OBGYN Dr. Gleaton addresses topics surrounding stillbirths, including causes, prevention, and managing grief.
By OBGYN and fertility expert Dr. Kenosha Gleaton
Losing a child is devastating, and requires physical and emotional healing. It can be helpful to understand how and why these losses happen, and how others have dealt with their grief.
What Is a Stillbirth?
A stillbirth is the death or loss of a baby before or during delivery. The main distinction between a miscarriage and stillbirth in the US is whether the loss occurred before or after the 20th week of pregnancy. Depending on when the loss occurred, the stillbirth can be classified as early, late, or term.
How Often Do Stillbirths Occur?
The NVSS states that each year, about 24,000 babies are stillborn in the United States. This means about one in every 160 births is a stillbirth.
Prenatal care has improved over the last few decades which has reduced the number of late and term stillbirths (a rate of about 4.25 in 1990 to 2.8 in 2017). The rate of early stillbirth, however, has remained about the same over time (around 3.25).
What Causes a Stillbirth?
Unfortunately the cause of many stillbirths is unknown. Depending on classification systems and evaluations, around 25 to 60% of stillbirths can’t be explained by any identifiable cause.
However there are a few commonly quoted causes such as:
- Maternal causes: This can include infection, disease, and some medical conditions such as lupus, kidney disease, and high blood pressure. Infections that may lead to fetal death, even if there are mild or no symptoms, include parvovirus, cytomegalovirus (CMV), syphilis, listeria, and malaria.
- Fetal causes: This can include poor fetal growth, which leads to intrauterine fetal growth restriction (IUGR), genetic disorders, and more.
- Placental causes: This can include premature rupture of membranes, vasa previa, etc.
- External causes: Some common examples of external causes are injury/trauma or labor and delivery incidents.
Experiencing a stillbirth is heartbreaking, and you may be left seeking answers. If you’re interested in finding out the cause after a stillbirth, there are a few steps your doctor may be able to take including a detailed medical history to find possible genetic disorders or undocumented conditions, as well as some testing. This may include an autopsy, genetic testing, x-rays, and more.
Stillbirth Risk Factors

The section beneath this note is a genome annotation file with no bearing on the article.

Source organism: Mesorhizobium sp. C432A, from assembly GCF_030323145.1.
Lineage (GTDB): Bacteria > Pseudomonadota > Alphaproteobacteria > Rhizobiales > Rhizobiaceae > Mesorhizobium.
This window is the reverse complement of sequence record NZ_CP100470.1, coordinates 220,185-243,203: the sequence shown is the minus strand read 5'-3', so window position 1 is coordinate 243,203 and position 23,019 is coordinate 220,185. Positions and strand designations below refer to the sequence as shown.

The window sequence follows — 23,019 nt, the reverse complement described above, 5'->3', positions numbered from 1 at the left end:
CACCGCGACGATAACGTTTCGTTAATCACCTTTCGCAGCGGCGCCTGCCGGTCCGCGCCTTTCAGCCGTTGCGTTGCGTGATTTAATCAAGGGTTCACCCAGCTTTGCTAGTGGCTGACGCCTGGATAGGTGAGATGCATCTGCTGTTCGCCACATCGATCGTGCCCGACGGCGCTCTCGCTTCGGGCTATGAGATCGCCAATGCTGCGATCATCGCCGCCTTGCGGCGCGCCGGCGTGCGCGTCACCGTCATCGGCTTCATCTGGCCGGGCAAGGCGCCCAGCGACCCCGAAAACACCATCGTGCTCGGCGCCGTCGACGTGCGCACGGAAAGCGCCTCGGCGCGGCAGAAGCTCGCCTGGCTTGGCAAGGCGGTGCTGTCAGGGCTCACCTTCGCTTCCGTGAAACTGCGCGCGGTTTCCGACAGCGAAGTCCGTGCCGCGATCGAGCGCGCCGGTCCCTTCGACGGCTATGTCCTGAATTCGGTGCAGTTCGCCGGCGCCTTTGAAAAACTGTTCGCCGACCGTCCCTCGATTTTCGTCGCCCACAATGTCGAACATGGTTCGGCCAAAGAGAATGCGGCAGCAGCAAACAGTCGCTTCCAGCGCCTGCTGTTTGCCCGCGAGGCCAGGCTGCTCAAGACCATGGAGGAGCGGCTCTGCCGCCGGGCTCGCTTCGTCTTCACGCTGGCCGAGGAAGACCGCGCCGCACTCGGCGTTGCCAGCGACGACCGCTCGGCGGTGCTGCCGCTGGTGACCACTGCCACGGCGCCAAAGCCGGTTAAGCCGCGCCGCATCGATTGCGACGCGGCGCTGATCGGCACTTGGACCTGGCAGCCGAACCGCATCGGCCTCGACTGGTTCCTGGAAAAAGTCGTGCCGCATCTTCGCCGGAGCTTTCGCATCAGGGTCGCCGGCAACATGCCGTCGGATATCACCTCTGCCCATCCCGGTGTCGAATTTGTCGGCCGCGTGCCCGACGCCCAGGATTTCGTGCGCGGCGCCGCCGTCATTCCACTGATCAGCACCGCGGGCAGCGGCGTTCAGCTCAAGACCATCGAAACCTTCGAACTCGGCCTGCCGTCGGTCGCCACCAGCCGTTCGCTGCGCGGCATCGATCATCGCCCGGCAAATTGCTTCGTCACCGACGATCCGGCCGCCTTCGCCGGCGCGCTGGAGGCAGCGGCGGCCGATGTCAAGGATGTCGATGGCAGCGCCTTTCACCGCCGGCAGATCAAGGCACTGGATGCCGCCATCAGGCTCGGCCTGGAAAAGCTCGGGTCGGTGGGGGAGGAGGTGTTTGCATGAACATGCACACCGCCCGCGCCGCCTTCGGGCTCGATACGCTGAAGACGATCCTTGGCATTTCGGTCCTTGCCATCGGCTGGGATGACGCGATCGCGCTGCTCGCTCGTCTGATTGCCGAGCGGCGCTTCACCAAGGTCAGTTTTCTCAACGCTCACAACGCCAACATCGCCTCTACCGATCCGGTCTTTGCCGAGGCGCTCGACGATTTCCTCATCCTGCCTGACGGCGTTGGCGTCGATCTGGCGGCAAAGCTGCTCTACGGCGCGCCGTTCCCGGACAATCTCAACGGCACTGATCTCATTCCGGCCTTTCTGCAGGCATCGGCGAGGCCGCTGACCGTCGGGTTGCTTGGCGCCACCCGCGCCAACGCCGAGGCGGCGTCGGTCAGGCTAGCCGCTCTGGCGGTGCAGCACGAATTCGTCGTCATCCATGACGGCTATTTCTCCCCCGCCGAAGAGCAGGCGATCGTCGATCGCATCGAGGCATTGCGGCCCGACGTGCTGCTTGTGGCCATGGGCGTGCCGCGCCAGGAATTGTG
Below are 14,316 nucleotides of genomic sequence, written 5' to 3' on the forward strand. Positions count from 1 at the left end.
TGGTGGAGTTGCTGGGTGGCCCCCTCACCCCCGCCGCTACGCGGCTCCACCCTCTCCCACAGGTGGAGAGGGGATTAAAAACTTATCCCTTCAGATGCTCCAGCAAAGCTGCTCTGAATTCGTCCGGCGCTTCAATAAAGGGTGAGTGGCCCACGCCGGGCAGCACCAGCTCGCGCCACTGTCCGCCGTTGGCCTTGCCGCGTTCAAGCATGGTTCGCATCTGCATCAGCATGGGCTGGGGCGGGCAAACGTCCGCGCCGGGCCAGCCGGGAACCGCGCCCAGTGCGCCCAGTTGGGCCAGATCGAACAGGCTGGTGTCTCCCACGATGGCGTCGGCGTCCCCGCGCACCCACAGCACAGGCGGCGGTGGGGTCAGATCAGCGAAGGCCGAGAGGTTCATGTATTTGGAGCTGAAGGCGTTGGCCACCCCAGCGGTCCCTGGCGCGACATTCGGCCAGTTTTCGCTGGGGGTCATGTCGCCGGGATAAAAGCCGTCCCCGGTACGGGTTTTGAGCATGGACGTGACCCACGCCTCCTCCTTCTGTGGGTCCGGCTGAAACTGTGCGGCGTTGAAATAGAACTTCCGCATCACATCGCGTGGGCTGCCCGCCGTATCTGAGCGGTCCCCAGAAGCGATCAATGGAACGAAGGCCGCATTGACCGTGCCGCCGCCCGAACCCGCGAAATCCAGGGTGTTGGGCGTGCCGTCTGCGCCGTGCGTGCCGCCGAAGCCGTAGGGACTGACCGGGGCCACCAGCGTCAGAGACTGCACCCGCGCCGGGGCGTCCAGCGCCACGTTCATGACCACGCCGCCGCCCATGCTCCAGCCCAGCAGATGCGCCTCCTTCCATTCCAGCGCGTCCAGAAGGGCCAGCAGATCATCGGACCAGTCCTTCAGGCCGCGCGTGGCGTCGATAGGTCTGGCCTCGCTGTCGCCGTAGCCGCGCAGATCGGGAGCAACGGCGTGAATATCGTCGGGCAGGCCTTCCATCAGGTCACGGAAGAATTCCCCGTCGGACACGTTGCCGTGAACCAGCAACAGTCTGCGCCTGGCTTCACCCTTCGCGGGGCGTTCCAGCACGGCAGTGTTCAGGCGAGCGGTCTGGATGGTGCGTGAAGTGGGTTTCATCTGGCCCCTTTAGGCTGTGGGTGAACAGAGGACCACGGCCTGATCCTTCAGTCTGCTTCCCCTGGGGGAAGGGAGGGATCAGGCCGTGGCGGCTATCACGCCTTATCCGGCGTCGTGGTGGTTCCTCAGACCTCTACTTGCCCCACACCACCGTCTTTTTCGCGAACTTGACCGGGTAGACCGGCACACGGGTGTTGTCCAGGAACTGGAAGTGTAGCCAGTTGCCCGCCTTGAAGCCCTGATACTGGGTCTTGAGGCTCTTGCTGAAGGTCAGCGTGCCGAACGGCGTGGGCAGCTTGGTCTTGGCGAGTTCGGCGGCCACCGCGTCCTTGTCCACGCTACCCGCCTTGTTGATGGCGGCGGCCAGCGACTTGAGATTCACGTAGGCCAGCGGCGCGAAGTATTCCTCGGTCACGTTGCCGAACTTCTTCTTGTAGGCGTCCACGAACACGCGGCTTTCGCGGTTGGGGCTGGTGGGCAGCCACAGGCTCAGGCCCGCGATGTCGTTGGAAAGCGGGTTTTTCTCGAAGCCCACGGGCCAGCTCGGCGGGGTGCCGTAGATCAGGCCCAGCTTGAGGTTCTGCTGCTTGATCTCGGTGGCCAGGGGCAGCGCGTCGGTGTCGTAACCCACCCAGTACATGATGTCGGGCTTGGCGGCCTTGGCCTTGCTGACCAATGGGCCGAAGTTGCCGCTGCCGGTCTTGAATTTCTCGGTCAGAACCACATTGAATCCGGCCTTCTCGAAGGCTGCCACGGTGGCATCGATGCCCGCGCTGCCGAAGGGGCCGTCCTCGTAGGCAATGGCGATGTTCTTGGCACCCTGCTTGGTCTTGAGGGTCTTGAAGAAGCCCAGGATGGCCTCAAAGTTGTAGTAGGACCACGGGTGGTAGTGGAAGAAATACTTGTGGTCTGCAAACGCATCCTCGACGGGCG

While the cause of stillbirth is typically unknown, there are some risk factors associated with higher rates of stillbirths, including:
- Low socioeconomic status
- Older age
- Tobacco, drug, and alcohol use before or during pregnancy
- High blood pressure
- Multiple pregnancy (twins, triplets, or other multiples)
- Small fetus (SGA)
If you have any of these risk factors, remember that the most frequent cause of stillbirth is typically unknown and not linked to any specific conditions. You should talk to your doctor about any concerns.
Unfortunately there is no definitive way to prevent a stillbirth from occurring, but maintaining good health throughout your pregnancy, attending all checkups, and taking prenatal vitamins are great ways to support a healthy pregnancy. Maintain an open dialogue with your doctor and ask any questions you may have regarding the wellbeing of your baby.
Recurrence of Stillbirths
If the cause of the stillbirth is unknown and there is no medical condition present, the chance of stillbirth happening again is very low. Understandably, you may be anxious before getting pregnant again. Ask your doctor what can be done before your next pregnancy, such as genetic counseling, prepregnancy counseling, and testing for various medical conditions.
Grief and Stillbirths
It’s extremely difficult to lose a child, and you will need to heal in many ways. The biggest thing to keep in mind during this time is that everyone grieves differently, and you should process your loss in whatever way feels best for you.
It’s normal to feel a range of emotions while you grieve including shock, anger, depression, yearning, acceptance, and more. Often these emotions will overlap and can even repeat. It’s important to talk with someone you trust about how you’re feeling while processing this loss.
It can be very helpful during the grieving process to speak with families going through the same loss. Ask your doctor to help connect you to local resources for self-help groups, educators, counseling, or take a look at the ACOG’s list of resources as well:
- CLIMB: Center for Loss in Multiple Birth, Inc.: Offers support for families who have experienced loss during a multiple pregnancy or during infancy and childhood.
- The Compassionate Friends: Offers support for families experiencing grief following the death of a child of any age.
- Now I Lay Me Down to Sleep: Organization that coordinates volunteer photographers who will take memorial portraits of babies who have died.
- SHARE: Pregnancy and Infant Loss Support, Inc.: Organization that provides support for families who have lost a baby through miscarriage, stillbirth, or newborn death.
Stillbirths occur about once in every 160 births and are always devastating. It’s common to not have a reason for stillbirths, although some recorded causes include maternal illness, medical conditions, poor fetal growth, placental problems, and things like trauma or injury.
If you have recently experienced a stillbirth, surround yourself with a support system and give yourself space and grace to get through this. Everyone grieves differently and your emotions are valid. Seek out support groups and counseling if needed, and remember you aren’t alone.